Biden to Pardon US Service Members Convicted Because They Were Gay

(Bloomberg) -- President Joe Biden will issue a proclamation giving mass clemency to US service members convicted of charges under a Cold War-era purge of gay and lesbian people, reversing a decades-long policy of discrimination that forced an estimated 100,000 people from the military.

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The pardons will be effective with the signing of the proclamation Wednesday, but individual veterans would need to apply to the Department of Defense for a certificate confirming the decision, according to administration officials familiar with the plans who spoke on condition of anonymity to detail them.

The action coincides with Pride Month. White House officials on Tuesday said Biden thought the time was right to correct a historic wrong and the timing wasn’t related to electoral politics.

But they also said the action demonstrated Biden’s commitment to a climate of inclusion and respect in the military and his administration, beginning with his reversal of former President Donald Trump’s ban on transgender service members in his first week in office.

A Bloomberg News/Morning Consult poll of battleground states shows Biden leading Trump among LGBTQ voters by a nearly 2-to-1 ratio.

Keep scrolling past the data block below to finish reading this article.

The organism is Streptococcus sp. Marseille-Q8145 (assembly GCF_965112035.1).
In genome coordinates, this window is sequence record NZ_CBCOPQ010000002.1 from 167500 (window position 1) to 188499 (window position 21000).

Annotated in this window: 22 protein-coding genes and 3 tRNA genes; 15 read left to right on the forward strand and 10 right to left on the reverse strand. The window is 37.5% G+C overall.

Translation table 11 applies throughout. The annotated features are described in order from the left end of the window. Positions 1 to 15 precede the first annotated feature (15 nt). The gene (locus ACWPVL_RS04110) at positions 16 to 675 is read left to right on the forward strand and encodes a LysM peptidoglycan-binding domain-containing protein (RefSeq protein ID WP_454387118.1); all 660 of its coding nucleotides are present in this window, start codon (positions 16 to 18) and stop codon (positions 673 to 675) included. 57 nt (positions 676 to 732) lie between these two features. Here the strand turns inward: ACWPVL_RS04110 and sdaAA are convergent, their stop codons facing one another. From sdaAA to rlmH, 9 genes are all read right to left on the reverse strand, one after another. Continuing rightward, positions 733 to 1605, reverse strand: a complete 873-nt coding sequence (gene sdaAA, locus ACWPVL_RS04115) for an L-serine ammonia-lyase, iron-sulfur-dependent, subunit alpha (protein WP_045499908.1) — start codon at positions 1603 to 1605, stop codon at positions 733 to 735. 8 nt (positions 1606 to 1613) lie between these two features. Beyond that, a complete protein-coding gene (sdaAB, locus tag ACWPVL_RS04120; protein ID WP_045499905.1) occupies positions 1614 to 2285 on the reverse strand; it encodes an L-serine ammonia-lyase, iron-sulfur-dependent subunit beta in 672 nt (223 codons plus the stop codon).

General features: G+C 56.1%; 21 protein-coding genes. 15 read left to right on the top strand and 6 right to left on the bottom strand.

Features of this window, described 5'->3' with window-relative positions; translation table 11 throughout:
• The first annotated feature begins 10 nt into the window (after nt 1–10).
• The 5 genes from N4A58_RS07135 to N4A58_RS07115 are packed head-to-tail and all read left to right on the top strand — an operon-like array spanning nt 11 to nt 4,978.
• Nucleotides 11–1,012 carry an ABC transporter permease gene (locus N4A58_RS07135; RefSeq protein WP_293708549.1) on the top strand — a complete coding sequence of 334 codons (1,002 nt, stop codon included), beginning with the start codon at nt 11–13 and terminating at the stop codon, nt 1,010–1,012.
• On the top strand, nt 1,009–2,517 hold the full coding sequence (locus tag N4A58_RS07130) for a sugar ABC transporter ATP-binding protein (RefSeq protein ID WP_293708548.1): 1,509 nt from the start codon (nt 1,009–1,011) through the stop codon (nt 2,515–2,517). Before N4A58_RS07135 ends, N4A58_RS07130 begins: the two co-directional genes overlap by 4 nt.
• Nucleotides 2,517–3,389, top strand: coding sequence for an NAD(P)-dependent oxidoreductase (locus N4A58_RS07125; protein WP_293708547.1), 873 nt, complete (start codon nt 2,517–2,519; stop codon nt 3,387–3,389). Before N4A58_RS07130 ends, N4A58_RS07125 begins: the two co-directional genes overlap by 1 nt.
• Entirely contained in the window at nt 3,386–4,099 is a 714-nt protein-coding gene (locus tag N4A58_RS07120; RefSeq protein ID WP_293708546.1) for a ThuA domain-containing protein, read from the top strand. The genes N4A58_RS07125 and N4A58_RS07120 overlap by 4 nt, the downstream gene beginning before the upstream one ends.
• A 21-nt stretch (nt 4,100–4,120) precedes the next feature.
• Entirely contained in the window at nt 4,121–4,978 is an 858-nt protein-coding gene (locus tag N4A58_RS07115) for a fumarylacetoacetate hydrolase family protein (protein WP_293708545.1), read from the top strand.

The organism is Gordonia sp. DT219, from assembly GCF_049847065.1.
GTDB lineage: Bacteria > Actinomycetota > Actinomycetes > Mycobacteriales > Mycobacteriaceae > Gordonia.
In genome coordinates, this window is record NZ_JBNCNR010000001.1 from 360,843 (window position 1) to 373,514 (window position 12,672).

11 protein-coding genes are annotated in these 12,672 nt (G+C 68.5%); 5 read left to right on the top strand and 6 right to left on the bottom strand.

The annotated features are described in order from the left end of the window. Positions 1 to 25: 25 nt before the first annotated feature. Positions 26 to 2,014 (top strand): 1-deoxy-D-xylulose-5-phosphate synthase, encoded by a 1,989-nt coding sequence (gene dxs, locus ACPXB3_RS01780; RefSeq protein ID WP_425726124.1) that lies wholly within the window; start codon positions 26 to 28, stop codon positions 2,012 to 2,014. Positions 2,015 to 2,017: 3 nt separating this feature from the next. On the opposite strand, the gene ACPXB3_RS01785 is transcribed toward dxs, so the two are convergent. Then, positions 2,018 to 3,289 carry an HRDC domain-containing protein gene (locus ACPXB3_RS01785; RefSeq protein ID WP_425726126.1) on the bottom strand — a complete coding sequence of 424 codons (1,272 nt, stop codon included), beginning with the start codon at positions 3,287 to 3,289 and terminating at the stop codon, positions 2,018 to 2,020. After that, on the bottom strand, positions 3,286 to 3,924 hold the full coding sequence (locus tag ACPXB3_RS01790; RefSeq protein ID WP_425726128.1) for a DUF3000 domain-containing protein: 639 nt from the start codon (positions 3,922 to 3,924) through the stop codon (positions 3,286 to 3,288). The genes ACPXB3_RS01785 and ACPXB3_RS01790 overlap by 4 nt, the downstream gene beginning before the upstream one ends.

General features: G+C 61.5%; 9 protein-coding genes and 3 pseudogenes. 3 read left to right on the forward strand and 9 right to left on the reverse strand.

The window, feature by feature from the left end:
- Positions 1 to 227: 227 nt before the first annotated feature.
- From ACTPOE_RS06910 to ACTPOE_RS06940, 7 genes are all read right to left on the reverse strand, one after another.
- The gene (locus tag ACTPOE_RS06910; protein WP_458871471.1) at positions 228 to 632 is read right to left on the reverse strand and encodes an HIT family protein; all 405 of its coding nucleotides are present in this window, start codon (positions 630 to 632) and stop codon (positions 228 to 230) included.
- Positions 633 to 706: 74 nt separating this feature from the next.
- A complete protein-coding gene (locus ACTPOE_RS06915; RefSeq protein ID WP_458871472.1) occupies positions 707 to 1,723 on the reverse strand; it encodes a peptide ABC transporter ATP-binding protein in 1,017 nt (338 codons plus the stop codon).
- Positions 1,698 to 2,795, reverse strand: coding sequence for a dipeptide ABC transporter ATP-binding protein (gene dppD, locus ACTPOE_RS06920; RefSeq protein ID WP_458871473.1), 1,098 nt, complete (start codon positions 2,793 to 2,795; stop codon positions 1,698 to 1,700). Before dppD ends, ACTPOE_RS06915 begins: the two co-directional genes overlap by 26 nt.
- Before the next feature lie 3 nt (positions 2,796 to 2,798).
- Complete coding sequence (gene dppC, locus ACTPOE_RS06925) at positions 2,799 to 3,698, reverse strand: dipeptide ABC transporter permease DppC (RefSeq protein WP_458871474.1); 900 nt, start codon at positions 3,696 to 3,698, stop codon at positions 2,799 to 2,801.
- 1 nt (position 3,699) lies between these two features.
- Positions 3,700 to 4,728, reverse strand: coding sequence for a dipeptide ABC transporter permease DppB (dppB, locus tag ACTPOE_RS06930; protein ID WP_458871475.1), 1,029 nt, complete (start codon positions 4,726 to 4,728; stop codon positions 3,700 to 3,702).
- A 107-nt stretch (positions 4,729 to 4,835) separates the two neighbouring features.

It’s unclear how many veterans would be eligible for Biden’s amnesty, but officials expect the number to be in the thousands. An estimated 100,000 service members were discharged because of their sexual orientation, although not all were subject to courts martial.

Many details of eligibility — and its impact on recipients — would need to be worked out on a case-by-case basis. Purging the court-martial convictions could allow many veterans to seek a review of their dishonorable discharges, allowing them to receive back pay and veterans benefits as part of a separate process.

Most of the pardoned offenses would fall under Article 125 of the Uniform Code of Military Justice, which prohibited “unnatural carnal copulation” from 1951 through 2013. But officials said the pardon could also apply to related offenses like insubordination, so each case would have to be evaluated separately.

Beginning in the 1950s, at the height of the Cold War, LGBTQ Americans were barred from serving in federal government posts, a period known as the “Lavender Scare.” Unfounded fears that LGBTQ employees posed a national security threat led to thousands of workers being investigated and forced from their jobs in the following decades.

It’s the second time Biden has used mass amnesty, even as he’s been historically stingy in granting pardons for individual offenders. In 2022, he granted “full, unconditional and categorical pardon” to anyone convicted of simple marijuana possession.

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